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PHOTOS: Northern lights dance again in North Okanagan sky

If you missed the colourful display Sunday night, aurora borealis activity remains elevated tonight

The sky in and around the Okanagan was lit up with the beautiful colours of the aurora borealis on Sunday night.

Dozens of individuals glanced out of their homes to see the sky laden with green, yellow and even red hues, around 10:30 p.m.

The northern lights are typically seen between the months of October to March. According to the Government of Canada, auroras form when charged particles (electrons and protons) collide with gases in Earth’s upper atmosphere. Those collisions produce tiny flashes that fill the sky. The billions of tiny flashes then seem to merge in sequence, to create the dancing effect in the sky.

Earth’s magnetic field steers the charged particles towards the poles, in both the North and South. That is why, in areas such as the Yukon and Northwest Territories, auroras occur seemingly every night.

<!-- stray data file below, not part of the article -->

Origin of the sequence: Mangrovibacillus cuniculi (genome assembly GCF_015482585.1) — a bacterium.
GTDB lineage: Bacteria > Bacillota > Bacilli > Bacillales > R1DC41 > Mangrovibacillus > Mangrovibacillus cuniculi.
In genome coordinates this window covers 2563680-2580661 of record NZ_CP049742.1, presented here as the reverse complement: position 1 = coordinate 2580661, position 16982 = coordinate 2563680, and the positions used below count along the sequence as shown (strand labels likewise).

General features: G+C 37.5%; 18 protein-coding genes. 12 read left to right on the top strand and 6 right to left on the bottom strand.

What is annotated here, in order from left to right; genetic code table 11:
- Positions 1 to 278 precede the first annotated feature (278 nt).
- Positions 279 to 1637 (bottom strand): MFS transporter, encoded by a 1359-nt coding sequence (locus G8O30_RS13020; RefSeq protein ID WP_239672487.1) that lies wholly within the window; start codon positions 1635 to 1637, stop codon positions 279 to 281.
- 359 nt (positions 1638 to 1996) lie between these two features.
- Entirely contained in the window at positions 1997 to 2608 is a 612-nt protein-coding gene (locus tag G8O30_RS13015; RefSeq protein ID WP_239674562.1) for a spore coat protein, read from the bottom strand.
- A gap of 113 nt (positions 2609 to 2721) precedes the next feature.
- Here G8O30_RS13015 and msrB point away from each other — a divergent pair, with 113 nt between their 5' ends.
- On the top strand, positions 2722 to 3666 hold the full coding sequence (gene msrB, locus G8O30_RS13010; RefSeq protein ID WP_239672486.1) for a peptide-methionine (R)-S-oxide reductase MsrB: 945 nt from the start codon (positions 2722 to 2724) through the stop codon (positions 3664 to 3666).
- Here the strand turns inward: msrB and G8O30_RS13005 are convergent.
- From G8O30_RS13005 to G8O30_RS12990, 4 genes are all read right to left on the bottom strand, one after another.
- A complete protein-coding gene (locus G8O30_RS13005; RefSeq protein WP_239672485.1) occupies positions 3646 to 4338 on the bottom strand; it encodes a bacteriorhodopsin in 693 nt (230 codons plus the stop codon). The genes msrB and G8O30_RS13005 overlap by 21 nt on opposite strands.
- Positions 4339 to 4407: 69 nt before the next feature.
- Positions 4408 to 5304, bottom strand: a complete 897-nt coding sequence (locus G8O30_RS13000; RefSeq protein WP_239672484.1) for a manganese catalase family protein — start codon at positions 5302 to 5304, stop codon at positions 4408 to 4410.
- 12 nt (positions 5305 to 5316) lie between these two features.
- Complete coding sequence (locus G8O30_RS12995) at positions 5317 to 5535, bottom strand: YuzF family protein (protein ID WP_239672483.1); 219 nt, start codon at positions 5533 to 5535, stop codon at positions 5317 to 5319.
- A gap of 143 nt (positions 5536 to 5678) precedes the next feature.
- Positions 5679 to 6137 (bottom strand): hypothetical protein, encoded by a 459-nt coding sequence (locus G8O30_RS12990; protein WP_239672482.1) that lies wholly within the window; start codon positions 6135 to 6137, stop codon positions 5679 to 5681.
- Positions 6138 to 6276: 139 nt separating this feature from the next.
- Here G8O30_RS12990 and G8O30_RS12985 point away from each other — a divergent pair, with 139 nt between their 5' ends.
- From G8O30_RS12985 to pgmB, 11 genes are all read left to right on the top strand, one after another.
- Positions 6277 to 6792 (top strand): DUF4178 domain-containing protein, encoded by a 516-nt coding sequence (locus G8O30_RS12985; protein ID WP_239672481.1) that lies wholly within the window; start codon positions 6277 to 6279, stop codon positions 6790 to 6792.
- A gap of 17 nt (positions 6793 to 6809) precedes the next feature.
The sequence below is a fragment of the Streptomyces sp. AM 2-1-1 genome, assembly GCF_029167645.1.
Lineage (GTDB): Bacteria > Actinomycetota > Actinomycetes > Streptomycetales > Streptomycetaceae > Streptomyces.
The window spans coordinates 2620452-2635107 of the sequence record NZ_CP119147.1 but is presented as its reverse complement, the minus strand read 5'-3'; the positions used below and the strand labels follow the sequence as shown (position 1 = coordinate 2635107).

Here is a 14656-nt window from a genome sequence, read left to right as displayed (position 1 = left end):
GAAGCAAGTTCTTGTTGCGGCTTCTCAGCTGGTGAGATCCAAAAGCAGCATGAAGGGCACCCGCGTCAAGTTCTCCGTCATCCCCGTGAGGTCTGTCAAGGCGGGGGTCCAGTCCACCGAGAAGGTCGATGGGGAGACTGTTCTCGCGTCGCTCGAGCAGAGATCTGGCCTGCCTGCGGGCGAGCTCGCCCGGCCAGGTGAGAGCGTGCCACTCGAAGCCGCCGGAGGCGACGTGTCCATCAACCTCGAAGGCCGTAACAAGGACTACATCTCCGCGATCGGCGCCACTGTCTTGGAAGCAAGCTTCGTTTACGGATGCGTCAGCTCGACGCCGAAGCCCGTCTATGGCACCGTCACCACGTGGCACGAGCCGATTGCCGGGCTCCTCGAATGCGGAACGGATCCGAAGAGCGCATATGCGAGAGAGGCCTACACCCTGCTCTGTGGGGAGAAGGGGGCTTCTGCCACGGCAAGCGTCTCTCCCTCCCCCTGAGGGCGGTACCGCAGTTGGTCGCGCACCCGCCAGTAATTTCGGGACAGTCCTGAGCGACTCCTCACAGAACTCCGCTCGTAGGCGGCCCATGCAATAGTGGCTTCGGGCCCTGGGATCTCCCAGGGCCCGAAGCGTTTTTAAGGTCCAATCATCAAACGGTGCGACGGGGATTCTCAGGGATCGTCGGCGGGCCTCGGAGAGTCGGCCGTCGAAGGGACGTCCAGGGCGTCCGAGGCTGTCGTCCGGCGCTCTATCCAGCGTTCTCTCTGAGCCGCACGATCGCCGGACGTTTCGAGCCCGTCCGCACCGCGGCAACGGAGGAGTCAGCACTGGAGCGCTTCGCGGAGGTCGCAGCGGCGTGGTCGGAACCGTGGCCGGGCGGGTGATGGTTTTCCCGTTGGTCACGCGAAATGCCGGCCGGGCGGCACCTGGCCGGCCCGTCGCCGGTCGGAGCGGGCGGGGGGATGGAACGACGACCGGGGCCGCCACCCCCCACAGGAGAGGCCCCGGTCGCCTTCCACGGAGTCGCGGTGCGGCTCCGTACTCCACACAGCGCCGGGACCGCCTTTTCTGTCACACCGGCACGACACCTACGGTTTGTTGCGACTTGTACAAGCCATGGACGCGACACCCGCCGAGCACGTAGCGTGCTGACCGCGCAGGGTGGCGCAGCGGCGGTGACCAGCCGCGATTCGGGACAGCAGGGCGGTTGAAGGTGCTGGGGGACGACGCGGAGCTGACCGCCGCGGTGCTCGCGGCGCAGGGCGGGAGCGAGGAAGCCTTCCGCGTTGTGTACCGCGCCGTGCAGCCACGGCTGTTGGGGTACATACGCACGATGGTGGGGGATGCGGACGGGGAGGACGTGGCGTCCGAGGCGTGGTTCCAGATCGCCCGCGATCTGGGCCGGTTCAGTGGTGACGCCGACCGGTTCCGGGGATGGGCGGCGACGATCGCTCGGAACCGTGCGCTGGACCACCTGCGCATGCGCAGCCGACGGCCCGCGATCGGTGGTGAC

If you went to bed early and didn’t catch the display overhead, not to worry, as the activity level of the borealis is expected to remain high until March 2.

You can check on activity level at

READ MORE: PHOTOS: Northern Lights display over the Okanagan


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Bowen Assman

About the Author: Bowen Assman

I joined The Morning Star team in January 2023 as a reporter. Before that, I spent 10 months covering sports in Kelowna.
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